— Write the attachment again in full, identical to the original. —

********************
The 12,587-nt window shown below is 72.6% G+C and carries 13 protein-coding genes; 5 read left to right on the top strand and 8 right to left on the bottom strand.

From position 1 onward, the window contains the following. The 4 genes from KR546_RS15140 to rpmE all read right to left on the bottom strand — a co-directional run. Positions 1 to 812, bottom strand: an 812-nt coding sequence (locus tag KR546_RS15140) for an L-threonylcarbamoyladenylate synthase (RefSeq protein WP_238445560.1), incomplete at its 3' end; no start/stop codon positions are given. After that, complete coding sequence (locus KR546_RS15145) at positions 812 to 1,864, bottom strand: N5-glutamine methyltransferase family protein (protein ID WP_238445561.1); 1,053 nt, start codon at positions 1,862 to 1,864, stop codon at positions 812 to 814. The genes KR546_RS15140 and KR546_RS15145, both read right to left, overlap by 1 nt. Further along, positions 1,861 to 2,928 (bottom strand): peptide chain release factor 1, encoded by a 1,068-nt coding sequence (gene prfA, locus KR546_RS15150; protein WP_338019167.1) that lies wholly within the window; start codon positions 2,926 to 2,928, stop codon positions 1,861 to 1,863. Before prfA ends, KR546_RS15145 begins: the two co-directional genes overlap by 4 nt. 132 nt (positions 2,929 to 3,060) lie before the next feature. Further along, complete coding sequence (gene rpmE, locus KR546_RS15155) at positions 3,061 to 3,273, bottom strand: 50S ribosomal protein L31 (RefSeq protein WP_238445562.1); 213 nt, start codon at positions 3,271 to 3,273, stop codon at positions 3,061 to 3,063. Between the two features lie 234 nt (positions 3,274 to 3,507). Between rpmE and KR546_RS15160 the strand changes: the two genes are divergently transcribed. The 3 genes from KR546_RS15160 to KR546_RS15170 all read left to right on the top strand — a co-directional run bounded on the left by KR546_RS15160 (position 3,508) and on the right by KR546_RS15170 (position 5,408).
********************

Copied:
The 12,587-nt window shown below is 72.6% G+C and carries 13 protein-coding genes; 5 read left to right on the top strand and 8 right to left on the bottom strand.

From position 1 onward, the window contains the following. The 4 genes from KR546_RS15140 to rpmE all read right to left on the bottom strand — a co-directional run. Positions 1 to 812, bottom strand: an 812-nt coding sequence (locus tag KR546_RS15140) for an L-threonylcarbamoyladenylate synthase (RefSeq protein WP_238445560.1), incomplete at its 3' end; no start/stop codon positions are given. After that, complete coding sequence (locus KR546_RS15145) at positions 812 to 1,864, bottom strand: N5-glutamine methyltransferase family protein (protein ID WP_238445561.1); 1,053 nt, start codon at positions 1,862 to 1,864, stop codon at positions 812 to 814. The genes KR546_RS15140 and KR546_RS15145, both read right to left, overlap by 1 nt. Further along, positions 1,861 to 2,928 (bottom strand): peptide chain release factor 1, encoded by a 1,068-nt coding sequence (gene prfA, locus KR546_RS15150; protein WP_338019167.1) that lies wholly within the window; start codon positions 2,926 to 2,928, stop codon positions 1,861 to 1,863. Before prfA ends, KR546_RS15145 begins: the two co-directional genes overlap by 4 nt. 132 nt (positions 2,929 to 3,060) lie before the next feature. Further along, complete coding sequence (gene rpmE, locus KR546_RS15155) at positions 3,061 to 3,273, bottom strand: 50S ribosomal protein L31 (RefSeq protein WP_238445562.1); 213 nt, start codon at positions 3,271 to 3,273, stop codon at positions 3,061 to 3,063. Between the two features lie 234 nt (positions 3,274 to 3,507). Between rpmE and KR546_RS15160 the strand changes: the two genes are divergently transcribed. The 3 genes from KR546_RS15160 to KR546_RS15170 all read left to right on the top strand — a co-directional run bounded on the left by KR546_RS15160 (position 3,508) and on the right by KR546_RS15170 (position 5,408).